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Mathematics, 2008
 
  Grade: High School - Algebra 2
 
  Select a content and you will automatically be redirected to the list of performance expectations.  
 
 
A2.1.  Core Content:  Solving Problems  
 
   
  • The first core content area highlights the type of problems students will be able to solve by the end of Algebra 2, as they extend their ability to solve problems with additional functions and equations. When presented with a word problem, students are able to determine which function or equation models the problem and use that information to solve the problem. They build on what they learned in Algebra 1 about linear and quadratic functions and are able to solve more complex problems. Additionally, students learn to solve problems modeled by exponential and logarithmic functions, systems of equations and inequalities, inverse variations, and combinations and permutations. Turning word problems into equations that can be solved is a skill students hone throughout Algebra 2 and subsequent mathematics courses.
 
 
A2.2.  Core Content:  Numbers, expressions, and operations   (Numbers, Operations, Algebra)
 
   
  • Students extend their understanding of number systems to include complex numbers, which they will see as solutions for quadratic equations. They grow more proficient in their use of algebraic techniques as they continue to use variables and expressions to solve problems. As problems become more sophisticated and the level of mathematics increases, so does the complexity of the symbolic manipulations and computations necessary to solve the problems. Students refine the foundational algebraic skills they need to be successful in subsequent mathematics courses.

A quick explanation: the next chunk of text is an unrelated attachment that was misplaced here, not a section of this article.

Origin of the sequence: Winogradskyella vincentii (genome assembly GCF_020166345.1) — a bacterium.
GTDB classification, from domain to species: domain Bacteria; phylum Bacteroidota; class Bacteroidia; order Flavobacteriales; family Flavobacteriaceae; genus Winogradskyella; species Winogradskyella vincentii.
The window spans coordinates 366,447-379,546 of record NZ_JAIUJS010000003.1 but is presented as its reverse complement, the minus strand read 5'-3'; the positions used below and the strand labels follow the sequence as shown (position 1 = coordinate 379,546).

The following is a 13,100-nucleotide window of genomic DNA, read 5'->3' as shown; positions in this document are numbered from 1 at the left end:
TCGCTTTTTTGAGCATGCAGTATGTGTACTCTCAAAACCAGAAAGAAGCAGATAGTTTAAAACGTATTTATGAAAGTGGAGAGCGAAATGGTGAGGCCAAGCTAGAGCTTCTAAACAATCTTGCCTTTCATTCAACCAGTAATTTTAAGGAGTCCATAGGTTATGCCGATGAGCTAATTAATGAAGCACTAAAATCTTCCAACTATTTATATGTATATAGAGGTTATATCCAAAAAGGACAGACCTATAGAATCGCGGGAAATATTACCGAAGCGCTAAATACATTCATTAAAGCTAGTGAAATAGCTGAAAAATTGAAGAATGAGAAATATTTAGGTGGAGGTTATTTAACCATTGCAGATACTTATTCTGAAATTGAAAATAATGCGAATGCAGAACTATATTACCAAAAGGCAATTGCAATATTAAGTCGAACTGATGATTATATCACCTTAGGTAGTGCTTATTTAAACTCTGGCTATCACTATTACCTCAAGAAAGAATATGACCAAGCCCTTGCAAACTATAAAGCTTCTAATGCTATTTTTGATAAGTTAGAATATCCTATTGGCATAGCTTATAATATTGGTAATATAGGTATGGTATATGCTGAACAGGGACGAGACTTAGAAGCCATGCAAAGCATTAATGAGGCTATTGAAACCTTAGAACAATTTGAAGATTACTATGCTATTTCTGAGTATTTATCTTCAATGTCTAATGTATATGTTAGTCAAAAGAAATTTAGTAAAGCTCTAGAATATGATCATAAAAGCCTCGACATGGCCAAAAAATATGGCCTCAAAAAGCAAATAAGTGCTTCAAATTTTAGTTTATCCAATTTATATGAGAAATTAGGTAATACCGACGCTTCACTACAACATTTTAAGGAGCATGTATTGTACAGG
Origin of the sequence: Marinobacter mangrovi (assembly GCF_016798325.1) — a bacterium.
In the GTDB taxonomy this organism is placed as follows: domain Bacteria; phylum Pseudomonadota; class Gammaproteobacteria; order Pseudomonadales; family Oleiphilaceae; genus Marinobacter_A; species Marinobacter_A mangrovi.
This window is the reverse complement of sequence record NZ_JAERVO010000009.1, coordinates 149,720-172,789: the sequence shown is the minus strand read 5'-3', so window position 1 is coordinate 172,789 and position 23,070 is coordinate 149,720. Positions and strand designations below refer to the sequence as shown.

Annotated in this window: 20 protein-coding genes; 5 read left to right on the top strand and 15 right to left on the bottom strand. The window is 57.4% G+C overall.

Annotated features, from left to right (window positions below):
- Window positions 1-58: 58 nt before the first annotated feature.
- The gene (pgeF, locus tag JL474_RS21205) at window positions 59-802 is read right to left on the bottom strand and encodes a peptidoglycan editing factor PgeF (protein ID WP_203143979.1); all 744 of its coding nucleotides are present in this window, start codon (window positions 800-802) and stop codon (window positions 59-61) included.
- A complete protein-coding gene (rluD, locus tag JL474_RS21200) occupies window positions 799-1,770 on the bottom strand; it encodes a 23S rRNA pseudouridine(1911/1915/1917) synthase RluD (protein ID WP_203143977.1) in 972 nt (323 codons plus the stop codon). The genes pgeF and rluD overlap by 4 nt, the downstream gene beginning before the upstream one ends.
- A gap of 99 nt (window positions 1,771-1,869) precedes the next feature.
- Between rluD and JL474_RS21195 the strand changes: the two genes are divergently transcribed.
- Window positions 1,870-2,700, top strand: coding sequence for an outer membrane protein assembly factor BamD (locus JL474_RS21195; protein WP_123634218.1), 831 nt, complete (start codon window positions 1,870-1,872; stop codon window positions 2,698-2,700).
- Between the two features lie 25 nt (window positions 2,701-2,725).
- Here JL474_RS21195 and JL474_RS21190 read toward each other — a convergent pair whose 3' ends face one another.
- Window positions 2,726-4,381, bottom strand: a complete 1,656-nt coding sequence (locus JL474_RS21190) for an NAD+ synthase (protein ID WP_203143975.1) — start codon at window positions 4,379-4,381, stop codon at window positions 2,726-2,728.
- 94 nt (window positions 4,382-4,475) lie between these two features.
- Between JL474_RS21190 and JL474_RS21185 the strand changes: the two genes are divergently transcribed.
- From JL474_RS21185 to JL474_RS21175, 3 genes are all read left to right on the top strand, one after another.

A2.3.  Core Content:  Quadratic functions and equations   (Algebra)
 
   
  • As students continue to solve quadratic equations and inequalities in Algebra 2, they encounter complex roots for the first time. They learn to translate between forms of quadratic equations, applying the vertex form to evaluate maximum and minimum values and find symmetry of the graph, and they learn to identify which form should be used in a particular situation. This opens up a whole range of new problems students can solve using quadratics. These algebraic skills are applied in subsequent high school mathematics and statistics courses.
 
 
A2.4.  Core Content:  Exponential and logarithmic functions and equations   (Algebra)
 
   
  • Students extend their understanding of exponential functions from Algebra 1 with an emphasis on inverse functions. This leads to a natural introduction of logarithms and logarithmic functions. They learn to use the basic properties of exponential and logarithmic functions, graphing both types of function to analyze relationships, represent and model problems, and answer questions. Students employ these functions in many practical situations, such as applying exponential functions to determine compound interest and applying logarithmic functions to determine the pH of a liquid.
 
 
A2.5.  Core Content:  Additional functions and equations   (Algebra)